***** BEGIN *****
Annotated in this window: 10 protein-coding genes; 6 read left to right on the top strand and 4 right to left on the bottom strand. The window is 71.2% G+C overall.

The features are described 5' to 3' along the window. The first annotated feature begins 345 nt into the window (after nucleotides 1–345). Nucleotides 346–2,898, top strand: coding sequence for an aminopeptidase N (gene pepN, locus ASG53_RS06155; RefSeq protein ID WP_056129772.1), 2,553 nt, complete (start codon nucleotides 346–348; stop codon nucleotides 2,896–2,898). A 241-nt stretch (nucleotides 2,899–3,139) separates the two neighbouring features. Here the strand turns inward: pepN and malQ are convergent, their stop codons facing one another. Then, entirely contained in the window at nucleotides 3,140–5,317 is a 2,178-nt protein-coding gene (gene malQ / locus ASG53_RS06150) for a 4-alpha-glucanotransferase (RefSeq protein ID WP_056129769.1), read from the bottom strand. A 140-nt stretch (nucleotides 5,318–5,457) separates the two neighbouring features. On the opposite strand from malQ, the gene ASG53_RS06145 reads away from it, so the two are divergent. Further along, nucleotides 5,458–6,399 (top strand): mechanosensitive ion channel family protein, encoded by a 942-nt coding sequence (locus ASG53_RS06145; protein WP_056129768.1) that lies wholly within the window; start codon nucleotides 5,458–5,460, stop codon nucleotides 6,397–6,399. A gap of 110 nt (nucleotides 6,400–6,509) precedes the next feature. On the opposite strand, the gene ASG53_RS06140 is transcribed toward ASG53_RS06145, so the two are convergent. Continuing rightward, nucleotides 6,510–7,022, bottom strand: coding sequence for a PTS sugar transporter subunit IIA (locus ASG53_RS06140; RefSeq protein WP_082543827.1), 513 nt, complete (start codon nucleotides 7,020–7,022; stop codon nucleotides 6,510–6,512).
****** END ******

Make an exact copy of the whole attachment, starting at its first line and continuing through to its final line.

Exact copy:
Annotated in this window: 10 protein-coding genes; 6 read left to right on the top strand and 4 right to left on the bottom strand. The window is 71.2% G+C overall.

The features are described 5' to 3' along the window. The first annotated feature begins 345 nt into the window (after nucleotides 1–345). Nucleotides 346–2,898, top strand: coding sequence for an aminopeptidase N (gene pepN, locus ASG53_RS06155; RefSeq protein ID WP_056129772.1), 2,553 nt, complete (start codon nucleotides 346–348; stop codon nucleotides 2,896–2,898). A 241-nt stretch (nucleotides 2,899–3,139) separates the two neighbouring features. Here the strand turns inward: pepN and malQ are convergent, their stop codons facing one another. Then, entirely contained in the window at nucleotides 3,140–5,317 is a 2,178-nt protein-coding gene (gene malQ / locus ASG53_RS06150) for a 4-alpha-glucanotransferase (RefSeq protein ID WP_056129769.1), read from the bottom strand. A 140-nt stretch (nucleotides 5,318–5,457) separates the two neighbouring features. On the opposite strand from malQ, the gene ASG53_RS06145 reads away from it, so the two are divergent. Further along, nucleotides 5,458–6,399 (top strand): mechanosensitive ion channel family protein, encoded by a 942-nt coding sequence (locus ASG53_RS06145; protein WP_056129768.1) that lies wholly within the window; start codon nucleotides 5,458–5,460, stop codon nucleotides 6,397–6,399. A gap of 110 nt (nucleotides 6,400–6,509) precedes the next feature. On the opposite strand, the gene ASG53_RS06140 is transcribed toward ASG53_RS06145, so the two are convergent. Continuing rightward, nucleotides 6,510–7,022, bottom strand: coding sequence for a PTS sugar transporter subunit IIA (locus ASG53_RS06140; RefSeq protein WP_082543827.1), 513 nt, complete (start codon nucleotides 7,020–7,022; stop codon nucleotides 6,510–6,512).